Buck + Wolfarth

Christian Buck and Christian Wolfarth, two musicians in dense green forest

The Music of Weber, Callahan, Goretzki and Zimmerlin

This release by Edition Wandelweiser Records collects recent compositions by Katharina Weber, Jack Callahan, Alex Goretzki, and Alfred Zimmerlin, performed by Christian Buck on guitar and Christian Wolfarth on percussion. It opens with Callahan’s ‘New Piece’, beginning with quiet feedback and low rumble before moving on to evenly spaced chords, cymbals, and soft beats. There’s an ambiguity or uncertainty to these sounds, or to my hearing of them, in terms of their harmony and timbre — I feel like I can locate the general area but not the precise point of their sounding. I don’t know if this activates some connection with the wider world and its infinite subtleties and shades, but I find it very enjoyable to listen to. The steady pace gives plenty of space to these unpinpointable events.

Weber’s ‘Flüchtige Weile’ is intricate and artfully arranged, but to my ears doesn’t seem to get under the skin of its own sounds. There’s a lot of toing and froing between the two players, much discussion but rare agreement. The spiky stabs and bluesy slide playing from Buck form a nice contrast, as do the billowing mallet cymbal and bouncing hard snare from Wolfarth, but how do they relate to one another? Zimmerlin’s ‘Spaziergang in der Abenddämmerung (C.D.F.)’ features a similar kind of back-and-forth, lacking the dynamic bite of Weber’s piece but following a similar structure. The instruments flit from shape to shape without much chance to enjoy any of them.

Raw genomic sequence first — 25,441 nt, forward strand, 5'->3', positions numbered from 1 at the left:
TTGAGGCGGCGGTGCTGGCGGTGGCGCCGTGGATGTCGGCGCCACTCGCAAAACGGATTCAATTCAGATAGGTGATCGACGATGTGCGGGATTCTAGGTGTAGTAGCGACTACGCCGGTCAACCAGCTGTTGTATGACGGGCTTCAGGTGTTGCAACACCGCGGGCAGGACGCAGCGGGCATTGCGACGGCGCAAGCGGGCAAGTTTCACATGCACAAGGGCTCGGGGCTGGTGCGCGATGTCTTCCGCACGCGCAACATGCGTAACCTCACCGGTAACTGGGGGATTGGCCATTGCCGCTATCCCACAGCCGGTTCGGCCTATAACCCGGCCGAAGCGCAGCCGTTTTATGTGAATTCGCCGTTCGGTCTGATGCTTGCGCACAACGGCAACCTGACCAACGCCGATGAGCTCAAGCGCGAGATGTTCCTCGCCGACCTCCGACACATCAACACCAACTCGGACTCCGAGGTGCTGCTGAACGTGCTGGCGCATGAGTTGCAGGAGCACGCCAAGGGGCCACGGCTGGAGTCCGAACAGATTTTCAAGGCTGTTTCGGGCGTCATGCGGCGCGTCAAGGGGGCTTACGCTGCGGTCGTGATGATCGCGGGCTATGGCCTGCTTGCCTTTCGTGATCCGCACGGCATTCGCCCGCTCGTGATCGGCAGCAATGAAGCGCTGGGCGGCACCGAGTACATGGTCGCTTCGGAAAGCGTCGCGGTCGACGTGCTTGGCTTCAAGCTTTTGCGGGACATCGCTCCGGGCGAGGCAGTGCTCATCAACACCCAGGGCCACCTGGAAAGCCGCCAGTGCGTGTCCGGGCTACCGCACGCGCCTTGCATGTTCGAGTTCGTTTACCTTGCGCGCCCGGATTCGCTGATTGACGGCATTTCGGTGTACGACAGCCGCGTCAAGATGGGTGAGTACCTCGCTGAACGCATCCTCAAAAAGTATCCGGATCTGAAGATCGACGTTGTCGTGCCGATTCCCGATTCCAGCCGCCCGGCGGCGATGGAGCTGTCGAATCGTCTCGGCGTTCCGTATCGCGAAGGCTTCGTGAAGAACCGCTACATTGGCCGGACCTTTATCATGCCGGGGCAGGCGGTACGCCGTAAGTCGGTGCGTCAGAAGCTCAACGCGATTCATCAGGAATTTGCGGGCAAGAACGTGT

Goretzki brings more cohesion in final piece ‘Squall Line Territories’. Here the two Christians seem united in presenting an effect or impression, rather than playing off one another. The piece is powerfully squall-like in its dense, contained force, created through dramatic rhythms and rolls, flashing lightning chords, and rumbling thunder, but also through quietly insistent ostinatos and languid lulls. Goretzki stays with each idea for a while, allowing them to impress their weather on the senses — there’s a particularly nice bit about halfway through featuring a quiet, repeated broken chord from Buck, and similarly subdued mallet cymbal rolls from Wolfarth. Different ears may be drawn to different pieces on this release, but they are all impeccably played, and continue the ever-diversifying explorations of Edition Wandelweiser.



Christian Buck

Christian Wolfarth

Edition Wandelweiser

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